kilometer. It would fit in Rizal Park in Manila. It is the smallest independent nation in the world. The Republic of Nauru has an area of about 8 square miles or 21 square kilometers. The former Soviet Union19 was the largest state in point or territory with its total land area of about 8,599,610 square miles or 22,273,674 square kilometers. Canada has an area of about 3,849,674 square miles or about 9,970,610 square kilometers20 which covers a surface nearly as large as Europe. The Philippines has a total land area of about 115,813 square miles or about 299,955 square kilometers; (3) Government. It refers to the agency through which the will of the state is formulated, expressed and carried out. The word is sometimes used to refer to the person or aggregate of those persons in whose hands are placed for the time being the function of political control. This body of men is usually spoken of as administration. The ordinary citizens of a country are a part of the state., but are not part of the government; and (4) Sovereignty. The term may be defined as the supreme power of the state to command and enforce obedience to its will from people within its jurisdiction and corollarily, to have freedom from foreign control. It has, therefore, two manifestations: (a) Internal or the power of the state to rule within its territory; and (b) External or the freedom of the state to carry out its activities without subjection to or control by other states. External sovereignty is often referred to as independence. These internal and external aspects of sovereignty are not absolutely true in practice because of the development of international relations and consequently, of international law.

Origin of states. There are several theories concerning the origin of states, among which are: (1) Divine right theory. It holds that the state is of divine creation and the ruler is ordained by God to govern the people. Reference has been made by advocates of this theory to the laws which Moses received at Mount Sinai; (2) Necessity or force theory. It maintains that states must have been created through force, by some great warriors who imposed their will upon the weak; (3) Paternalistic theory. It attributes the origin of states to the enlargement of the family which remained under the authority of the father or mother. By natural stages, the family grew into a clan, then developed into a tribe which broadened into a nation, and the nation became a state; and (4) Social contract theory. It asserts that the early states must have been formed by deliberate and voluntary compact among the people to form a society and organize government for their common good. This theory justifies the right of the people to revolt against a bad ruler.

It is not known exactly which of the above theories is the correct one. History, however, has shown that the elements of all the theories have played an important part in the formation and development of states.

States distinguished from nation. Nation should not also be confused with state as they are not the same. (1) The state is a political concept, while nation is an ethnic concept. A nation is a group of people bound together by certain characteristics such as common social origin, language, customs, and traditions, and who believe that they are one and distinct from others. The term is more strictly synonymous with people; (2) A state is not subject to external control while nation may or may not be independent of external control; and (3) A single state may consist of one or more nations or peoples and conversely, a single nation may be made up of several states. The United States is a melting pot of several nationalities. On the other hand, the Arab nation is divided politically into several sovereign states. Among them are: Egypt, Saudi Arabia, Jordan, Syria, Lebanon, and others. The Philippines is a state composed of one nation. (4) In common usage, however, the two terms are often used synonymously. The Constitution uses them interchangeably.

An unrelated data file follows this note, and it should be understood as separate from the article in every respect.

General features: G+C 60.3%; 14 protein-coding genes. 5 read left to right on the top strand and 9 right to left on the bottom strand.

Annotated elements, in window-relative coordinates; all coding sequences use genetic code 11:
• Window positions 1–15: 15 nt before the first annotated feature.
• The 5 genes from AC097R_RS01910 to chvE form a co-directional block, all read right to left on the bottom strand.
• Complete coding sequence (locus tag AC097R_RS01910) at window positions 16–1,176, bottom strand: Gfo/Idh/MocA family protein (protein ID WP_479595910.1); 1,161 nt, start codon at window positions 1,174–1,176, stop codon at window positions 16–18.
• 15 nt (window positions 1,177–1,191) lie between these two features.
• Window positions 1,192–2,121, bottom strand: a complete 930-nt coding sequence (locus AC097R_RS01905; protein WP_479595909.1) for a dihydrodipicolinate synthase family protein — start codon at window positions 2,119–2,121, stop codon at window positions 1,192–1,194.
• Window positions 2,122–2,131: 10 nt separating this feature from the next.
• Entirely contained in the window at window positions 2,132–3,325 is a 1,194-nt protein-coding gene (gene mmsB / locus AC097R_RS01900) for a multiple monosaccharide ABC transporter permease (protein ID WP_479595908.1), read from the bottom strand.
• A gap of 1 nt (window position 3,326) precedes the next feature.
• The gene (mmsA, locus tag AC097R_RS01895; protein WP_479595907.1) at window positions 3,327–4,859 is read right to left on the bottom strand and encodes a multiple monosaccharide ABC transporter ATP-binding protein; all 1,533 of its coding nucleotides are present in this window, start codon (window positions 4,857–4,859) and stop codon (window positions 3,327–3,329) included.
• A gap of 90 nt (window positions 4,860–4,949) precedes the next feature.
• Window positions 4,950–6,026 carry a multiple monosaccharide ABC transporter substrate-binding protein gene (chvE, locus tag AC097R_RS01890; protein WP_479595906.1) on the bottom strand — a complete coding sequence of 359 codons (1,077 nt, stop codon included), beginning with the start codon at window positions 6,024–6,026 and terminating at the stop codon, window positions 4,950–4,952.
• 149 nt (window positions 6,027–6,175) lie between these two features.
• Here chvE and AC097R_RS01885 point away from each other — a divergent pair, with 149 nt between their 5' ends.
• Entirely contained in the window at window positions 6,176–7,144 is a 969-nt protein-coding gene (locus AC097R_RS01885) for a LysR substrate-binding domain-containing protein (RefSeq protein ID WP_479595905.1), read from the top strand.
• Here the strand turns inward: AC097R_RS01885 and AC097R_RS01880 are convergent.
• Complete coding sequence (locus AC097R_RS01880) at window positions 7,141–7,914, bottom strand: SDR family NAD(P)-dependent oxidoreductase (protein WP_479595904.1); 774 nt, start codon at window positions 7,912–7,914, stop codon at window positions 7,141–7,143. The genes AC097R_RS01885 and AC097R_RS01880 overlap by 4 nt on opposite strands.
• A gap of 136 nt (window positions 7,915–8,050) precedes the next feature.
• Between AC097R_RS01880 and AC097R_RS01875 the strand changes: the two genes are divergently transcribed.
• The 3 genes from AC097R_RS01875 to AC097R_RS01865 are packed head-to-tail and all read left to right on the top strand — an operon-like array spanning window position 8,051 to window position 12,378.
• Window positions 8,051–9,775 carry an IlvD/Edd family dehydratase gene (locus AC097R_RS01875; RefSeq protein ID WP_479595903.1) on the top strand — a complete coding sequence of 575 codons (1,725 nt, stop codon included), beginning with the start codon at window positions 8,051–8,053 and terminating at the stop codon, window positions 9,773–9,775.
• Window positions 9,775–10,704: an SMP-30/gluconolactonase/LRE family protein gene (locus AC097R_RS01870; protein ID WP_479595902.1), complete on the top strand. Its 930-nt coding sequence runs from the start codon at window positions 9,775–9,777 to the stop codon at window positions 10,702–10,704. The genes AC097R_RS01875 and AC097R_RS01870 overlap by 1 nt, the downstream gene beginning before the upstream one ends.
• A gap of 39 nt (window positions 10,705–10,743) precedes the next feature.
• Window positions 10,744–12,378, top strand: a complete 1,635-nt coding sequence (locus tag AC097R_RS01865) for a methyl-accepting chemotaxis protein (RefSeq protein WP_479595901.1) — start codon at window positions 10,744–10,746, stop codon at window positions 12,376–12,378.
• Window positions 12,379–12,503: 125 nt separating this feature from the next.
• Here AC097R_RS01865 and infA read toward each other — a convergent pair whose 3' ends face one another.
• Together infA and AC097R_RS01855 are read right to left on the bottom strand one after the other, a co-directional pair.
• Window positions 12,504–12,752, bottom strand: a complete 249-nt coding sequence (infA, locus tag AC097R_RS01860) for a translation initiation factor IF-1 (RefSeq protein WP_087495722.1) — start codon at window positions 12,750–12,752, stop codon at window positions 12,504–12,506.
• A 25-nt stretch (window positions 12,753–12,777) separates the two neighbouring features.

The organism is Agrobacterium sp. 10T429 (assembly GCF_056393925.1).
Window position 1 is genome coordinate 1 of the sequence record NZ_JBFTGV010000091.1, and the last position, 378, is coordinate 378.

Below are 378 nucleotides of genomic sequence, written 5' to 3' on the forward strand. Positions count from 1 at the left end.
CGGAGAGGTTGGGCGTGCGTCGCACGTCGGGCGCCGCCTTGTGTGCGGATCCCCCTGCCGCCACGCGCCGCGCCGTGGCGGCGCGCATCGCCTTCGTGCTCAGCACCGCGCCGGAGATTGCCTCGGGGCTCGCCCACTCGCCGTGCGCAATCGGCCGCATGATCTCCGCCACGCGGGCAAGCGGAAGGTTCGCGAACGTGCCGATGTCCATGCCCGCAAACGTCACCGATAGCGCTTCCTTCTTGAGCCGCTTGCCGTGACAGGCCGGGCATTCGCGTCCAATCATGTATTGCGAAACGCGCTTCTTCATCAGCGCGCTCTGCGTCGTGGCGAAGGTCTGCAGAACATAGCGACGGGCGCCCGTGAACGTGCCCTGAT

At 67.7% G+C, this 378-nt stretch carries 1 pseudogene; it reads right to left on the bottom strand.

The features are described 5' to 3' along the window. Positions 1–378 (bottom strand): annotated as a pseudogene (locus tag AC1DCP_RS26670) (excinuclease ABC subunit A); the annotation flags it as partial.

State distinguished from government. In common speech, they are usually regarded as identical. As ordinarily, the acts of the government (within the limits of the delegation of powers) are the acts of the state, the former is meant when the latter is mentioned, and vice versa. The government is only the agency through which the states articulate its will. The former is the agent, the latter is the principal. A state cannot exist without a government, but it is possible to have a government without a state. Thus, we had various governments at different periods of our history, from pre-Spanish times to the present. There was no Philippine state during those periods when we were under foreign domination. A government may change, its form may change, but the state, as long as its elements are present, remains the same.

Purpose and necessity of government. (1) Advancement of the public welfare. Government exists and should continue to exist for the benefit of the people governed. It is necessary for (a) the protection of society and its members, the security of persons and property, the administration of justice, the preservation of the state from external danger, dealings of the state with foreign powers (constituent functions) and (b) the advancement of the physical, economic, social, and cultural well0being of the people. (ministrant functions) 6

(2) Consequence of absence. Government exists to do these things which by their very nature, it is better equipped to administer for the public welfare than any private individual or group of individuals. It is obvious that without an organized structure of government, anarchy and disorder, and a general feeling of fear and insecurity will prevail in society, progress and development will not be possible, and values taken for granted in a free modern society such as truth, freedom, justice, equality, rule of law, and human dignity can never be enjoyed. The need for government is so apparent that even the most primitive societies, history shows, had some form of it.